Saturday, August 11, 2007

Et tu, Brute?

Once again, I decided to treat myself to a dinner out, this time on South Grand Blvd. in St. Louis. I meant to go to that nice Vietnamese place, the Mekong, where I had enjoyed myself a couple of times in the past. But I had to park on the opposite side of the street, and a traffic signal refused to cooperate, so I decided to cross the other way and have Thai food at The King and I. (Naturally, the light changed as I was crossing the street). But then, as I was strolling toward The King and I, I realized that I was passing an Italian place I had never noticed before. Even though I had eaten Italian within the last 24 hours, I decided to try it.

The place was called Mangia Italiano, and you can't imagine an Italian restaurant more different from The Old Spaghetti Factory. It is two old storefronts converted into dining rooms with a bar stuck between them, the kitchen at the back. Everything looks scuffed and banged up, from the cheap old tables and chairs to the pressed tin ceiling. But the bar offered an interersting selection of beers, including the best beer in the world: Franziskaner Hefe-Weizen. It was so good I almost cried. I haven't had Franziskaner in years. You really appreciate how good it is after drinking the Schlafly, Boulevard, or New Belgium wheat beers for a while. It was like a homecoming for my tastebuds.

The meal I ordered was called a Brutus Pizza. I had to ask the bartender whether I had lucked out with my choice, or whether everything on the menu was so good, because it was the best St. Louis-style pizza I have ever had, and also probably the best cheese pizza. The crust was flat and dark brown, but it had enough "meat" in it (breadly speaking) to make it recognizably bread and not just a crisp or a cracker. There was no sauce on the crust, but only a blend of four cheeses: goat cheese, gorgonzola (mmm!), mozarella, and pecorino - a salty, dry sheep's cheese similar to parmesan. On top of this deliciously melted mixture was a scattering of diced, marinated tomato. This was a stretchy, stringy, tangy cheese pizza with a flavor to write home about. Or, at least, to mention on one's blog.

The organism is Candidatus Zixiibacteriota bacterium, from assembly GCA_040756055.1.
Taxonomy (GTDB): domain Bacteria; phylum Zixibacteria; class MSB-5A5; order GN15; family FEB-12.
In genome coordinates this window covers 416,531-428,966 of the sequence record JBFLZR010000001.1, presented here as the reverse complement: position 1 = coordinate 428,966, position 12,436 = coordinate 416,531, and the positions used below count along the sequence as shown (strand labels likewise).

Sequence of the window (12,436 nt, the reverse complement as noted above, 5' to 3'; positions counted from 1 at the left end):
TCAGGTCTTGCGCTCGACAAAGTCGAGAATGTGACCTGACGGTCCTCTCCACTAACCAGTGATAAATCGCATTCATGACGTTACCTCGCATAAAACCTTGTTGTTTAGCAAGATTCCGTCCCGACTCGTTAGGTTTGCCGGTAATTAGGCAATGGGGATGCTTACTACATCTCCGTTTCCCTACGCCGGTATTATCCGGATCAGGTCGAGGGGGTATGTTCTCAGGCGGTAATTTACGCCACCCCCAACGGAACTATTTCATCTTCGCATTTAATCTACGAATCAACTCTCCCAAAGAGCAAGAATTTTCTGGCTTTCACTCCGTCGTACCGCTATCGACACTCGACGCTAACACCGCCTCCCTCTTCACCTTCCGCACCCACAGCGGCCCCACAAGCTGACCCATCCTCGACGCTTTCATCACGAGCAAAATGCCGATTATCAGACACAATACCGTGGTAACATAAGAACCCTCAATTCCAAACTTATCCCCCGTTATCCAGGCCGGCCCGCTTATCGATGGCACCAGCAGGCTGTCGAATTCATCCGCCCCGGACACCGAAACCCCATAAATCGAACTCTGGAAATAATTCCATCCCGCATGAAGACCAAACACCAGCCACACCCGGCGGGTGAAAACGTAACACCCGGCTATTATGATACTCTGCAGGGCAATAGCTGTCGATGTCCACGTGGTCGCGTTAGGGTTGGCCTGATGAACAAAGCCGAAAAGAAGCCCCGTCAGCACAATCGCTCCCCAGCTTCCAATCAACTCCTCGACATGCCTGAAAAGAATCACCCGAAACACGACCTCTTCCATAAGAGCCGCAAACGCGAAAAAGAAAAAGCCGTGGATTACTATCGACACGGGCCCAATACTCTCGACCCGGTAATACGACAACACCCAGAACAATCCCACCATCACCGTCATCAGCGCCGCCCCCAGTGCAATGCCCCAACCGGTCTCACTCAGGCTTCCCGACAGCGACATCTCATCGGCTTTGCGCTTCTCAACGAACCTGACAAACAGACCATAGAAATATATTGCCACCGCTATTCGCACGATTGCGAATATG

I also tried a Belgian witbier (white beer) called Hoegaarden, but by that time my sensorium was overloaded with Franziskaner and Brutus. I usually like Belgian-style beer, but I guess you have to approach them with a fresh palate. Even a glass of water didn't help.

I told the bartender I would be back. I will. Franziskaner is mother's milk; and if there are more comfort-food dishes on their menu prepared with as much flavorful flair as the Brutus, I want to eat my way through the lot of them.

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